And when Fish River residents found out about that, they started working to block a permit BCSS needs from the U.S. Army Corps of Engineers to proceed with the project. The group has picked up considerable help from Cade Kistler, program director for Mobile Baykeeper. Kistler has advised citizens on how to write their own letters to the Corps asking for a separate hearing, and has weighed in against the project on behalf of Baykeeper.

“Allowing a sewage line under Fish River would create the potential for a massive sewage spill. It is well noted that Fish River is a flashy waterway, flooding forcefully during large rains. The potential for erosion of the riverbed is enormous and the proposed line’s depth of about [10 feet] below the bottom of the river would create a dangerous risk of breaking during floods causing a sewage spill into Fish River,” Baykeeper noted in its comments to the Corps.

“A large flood event, such as the ones that occurred on April 29, 2014, during Hurricane Danny, or during other major rain events has a very serious potential to expose and break or damage the sewage line.”

BCSS and Mayor Wilson agreed to talk about a new agreement, and BCSS is looking at alternatives to the underground line. The Corps has yet to reach a decision, while BCSS is awaiting a response from Fairhope, according Gerry McManus, controller for BCSS.

Also still pending is litigation involving BCSS, the East Central Baldwin County Water, Sewer and Protection Authority, the Baldwin County Commission and the towns of Summerdale and Robertsdale. Among the issues were whether ECB provided inaccurate information to the commission in 2002 and again in 2008 before the commission issued permits to ECB to serve areas already being served by other utilities, including BCSS. Water service, which BCSS does not provide, made up a large part of the litigation.

McManus said the case has yet to be resolved despite an Alabama Supreme Court ruling on some of the elements in 2016. It is also worth noting that BCSS purchased Summerdale’s sewer system.

It doesn’t smell that bad
The BCSS sewage treatment plant in Malbis is secluded and surrounded by grass fields on which the company’s own homemade fertilizer, biosolids and other treatments are applied. It’s also closer to Loxley than Malbis. Some 200 acres sit at the end of a road off Highway 90 marked only with a mailbox and a number.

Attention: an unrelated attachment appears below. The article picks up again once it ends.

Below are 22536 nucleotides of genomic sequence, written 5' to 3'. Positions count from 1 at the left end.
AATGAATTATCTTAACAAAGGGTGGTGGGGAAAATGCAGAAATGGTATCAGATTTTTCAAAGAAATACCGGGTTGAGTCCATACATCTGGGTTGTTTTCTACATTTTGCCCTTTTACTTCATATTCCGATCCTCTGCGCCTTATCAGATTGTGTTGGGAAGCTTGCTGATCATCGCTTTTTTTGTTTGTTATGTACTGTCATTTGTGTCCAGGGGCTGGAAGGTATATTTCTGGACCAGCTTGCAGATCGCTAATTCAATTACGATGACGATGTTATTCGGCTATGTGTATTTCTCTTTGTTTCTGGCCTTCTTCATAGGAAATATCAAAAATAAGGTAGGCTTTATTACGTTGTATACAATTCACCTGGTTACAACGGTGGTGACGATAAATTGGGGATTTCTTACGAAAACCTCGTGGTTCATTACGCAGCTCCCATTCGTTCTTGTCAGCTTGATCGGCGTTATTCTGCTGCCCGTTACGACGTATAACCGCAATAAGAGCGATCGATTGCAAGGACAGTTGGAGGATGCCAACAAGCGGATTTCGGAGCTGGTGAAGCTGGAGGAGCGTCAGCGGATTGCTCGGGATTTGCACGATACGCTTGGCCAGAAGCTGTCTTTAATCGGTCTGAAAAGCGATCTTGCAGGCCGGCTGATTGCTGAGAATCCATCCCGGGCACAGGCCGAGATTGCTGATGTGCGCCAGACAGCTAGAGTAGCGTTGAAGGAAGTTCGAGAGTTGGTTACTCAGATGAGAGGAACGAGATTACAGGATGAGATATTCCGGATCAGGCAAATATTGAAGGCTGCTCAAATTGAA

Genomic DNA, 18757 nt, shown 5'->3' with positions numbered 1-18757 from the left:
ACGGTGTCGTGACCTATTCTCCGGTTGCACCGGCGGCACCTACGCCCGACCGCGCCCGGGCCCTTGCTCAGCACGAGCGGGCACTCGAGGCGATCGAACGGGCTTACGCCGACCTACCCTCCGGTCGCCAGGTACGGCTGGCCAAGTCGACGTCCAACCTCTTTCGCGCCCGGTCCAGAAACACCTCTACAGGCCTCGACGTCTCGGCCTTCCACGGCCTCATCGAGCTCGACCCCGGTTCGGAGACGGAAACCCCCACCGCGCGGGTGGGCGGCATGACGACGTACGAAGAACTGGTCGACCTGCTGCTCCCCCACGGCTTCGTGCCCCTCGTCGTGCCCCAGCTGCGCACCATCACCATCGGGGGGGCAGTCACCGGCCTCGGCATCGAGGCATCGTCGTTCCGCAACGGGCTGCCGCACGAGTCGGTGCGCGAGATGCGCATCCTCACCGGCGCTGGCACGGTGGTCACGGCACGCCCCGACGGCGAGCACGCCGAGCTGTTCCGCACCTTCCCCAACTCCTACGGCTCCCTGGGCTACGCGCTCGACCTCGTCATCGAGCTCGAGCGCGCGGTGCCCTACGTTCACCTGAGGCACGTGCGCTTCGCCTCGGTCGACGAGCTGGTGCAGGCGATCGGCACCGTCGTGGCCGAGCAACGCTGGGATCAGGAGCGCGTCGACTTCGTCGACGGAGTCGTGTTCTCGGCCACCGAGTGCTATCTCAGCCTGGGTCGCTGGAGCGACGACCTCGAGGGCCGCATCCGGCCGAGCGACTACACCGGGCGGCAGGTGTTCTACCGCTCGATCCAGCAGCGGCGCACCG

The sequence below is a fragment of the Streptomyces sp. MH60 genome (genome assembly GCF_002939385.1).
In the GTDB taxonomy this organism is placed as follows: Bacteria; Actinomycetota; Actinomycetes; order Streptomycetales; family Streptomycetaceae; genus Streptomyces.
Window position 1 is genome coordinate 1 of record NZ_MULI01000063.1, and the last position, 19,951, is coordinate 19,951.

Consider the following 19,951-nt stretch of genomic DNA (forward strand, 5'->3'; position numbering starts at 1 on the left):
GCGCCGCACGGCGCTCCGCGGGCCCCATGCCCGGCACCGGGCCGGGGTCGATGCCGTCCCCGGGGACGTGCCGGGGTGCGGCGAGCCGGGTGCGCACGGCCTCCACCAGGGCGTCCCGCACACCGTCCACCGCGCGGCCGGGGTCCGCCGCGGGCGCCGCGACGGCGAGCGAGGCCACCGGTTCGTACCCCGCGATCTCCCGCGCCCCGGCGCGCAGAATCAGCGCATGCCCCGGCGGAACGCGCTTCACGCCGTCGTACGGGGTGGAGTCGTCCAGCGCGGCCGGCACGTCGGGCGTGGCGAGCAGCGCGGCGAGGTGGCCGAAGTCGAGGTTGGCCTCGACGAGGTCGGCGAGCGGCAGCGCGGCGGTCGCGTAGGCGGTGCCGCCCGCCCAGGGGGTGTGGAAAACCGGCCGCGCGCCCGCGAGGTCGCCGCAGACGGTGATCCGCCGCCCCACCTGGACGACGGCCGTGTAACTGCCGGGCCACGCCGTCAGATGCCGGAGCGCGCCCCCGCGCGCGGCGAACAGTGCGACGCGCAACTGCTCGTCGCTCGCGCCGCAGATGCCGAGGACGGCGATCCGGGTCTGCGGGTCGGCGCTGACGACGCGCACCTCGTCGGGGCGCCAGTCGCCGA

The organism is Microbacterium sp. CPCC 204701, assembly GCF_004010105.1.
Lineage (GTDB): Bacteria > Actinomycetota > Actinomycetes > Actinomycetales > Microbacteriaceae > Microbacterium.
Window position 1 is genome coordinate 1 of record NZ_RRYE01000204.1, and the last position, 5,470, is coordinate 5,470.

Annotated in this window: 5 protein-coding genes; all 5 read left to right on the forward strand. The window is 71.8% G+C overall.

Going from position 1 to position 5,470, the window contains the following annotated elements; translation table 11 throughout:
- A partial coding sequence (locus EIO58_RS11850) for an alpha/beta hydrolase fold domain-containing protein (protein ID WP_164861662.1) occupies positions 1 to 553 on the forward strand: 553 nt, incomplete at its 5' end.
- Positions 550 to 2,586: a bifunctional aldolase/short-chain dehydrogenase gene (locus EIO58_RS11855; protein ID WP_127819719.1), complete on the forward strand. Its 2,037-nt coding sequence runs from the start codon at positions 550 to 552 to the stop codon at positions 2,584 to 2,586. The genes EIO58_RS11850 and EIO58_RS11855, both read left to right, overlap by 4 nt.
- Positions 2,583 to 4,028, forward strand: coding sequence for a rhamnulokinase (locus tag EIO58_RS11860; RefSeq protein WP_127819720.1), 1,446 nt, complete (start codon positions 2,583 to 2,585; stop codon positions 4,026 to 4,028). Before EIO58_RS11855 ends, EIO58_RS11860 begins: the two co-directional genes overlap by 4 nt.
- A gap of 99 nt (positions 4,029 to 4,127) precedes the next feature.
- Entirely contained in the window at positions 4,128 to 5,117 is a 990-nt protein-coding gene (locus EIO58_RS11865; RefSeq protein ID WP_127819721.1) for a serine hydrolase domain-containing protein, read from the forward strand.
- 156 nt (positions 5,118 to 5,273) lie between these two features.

Considering what’s going through the plant, the smell isn’t overwhelming and the equipment itself is clean. The plant dates back to 2006; even then, said McManus, it was clear the Highway 181 corridor would be heavily developed and a targeted market for BCSS.

Photos | Daniel Anderson


Dave Flesch, operations manager, is proud of it. Pointing to an area of treated wastewater, he said, “You can see all the way to the bottom here, to the stainless steel.”

He shows off various monitoring systems, including one that pulls samples each hour for the Alabama Department of Environmental Management. Flesch explains how air and “bugs” of various types are mixed together at just the right consistency to allow for maximum separation and digestion of the untreated sewage.

The Malbis station has the capacity to handle the Fish River sewage and more, McManus said. Despite hard rain, a sidestream pond built so nothing can overflow currently holds a half-million gallons of sewage waiting to be treated. It has room for another 1.5 million gallons.

The company’s overall reputation has sometimes been questioned. It is known to charge more, particularly on tap fees, than municipal utilities companies. In 2007 it was fined $100,000 for contaminating the water in a Fairhope subdivision. A similar case in 2012 saw a worker tie a sewer line into the Belforest water system, forcing schools and restaurants to close and putting residents under a boil-water order until the entire system could be flushed out.

McManus knows such incidents hurt the company’s reputation. After the Belforest incident in 2012, BCSS revamped staff and procedures to ensure sewer lines could not get tied into water lines again.

As for cost, McManus points out private companies don’t benefit from utilities subsidies or grants. Good sewer service is still better than septic tanks, even if an initial tap fee is higher, he said.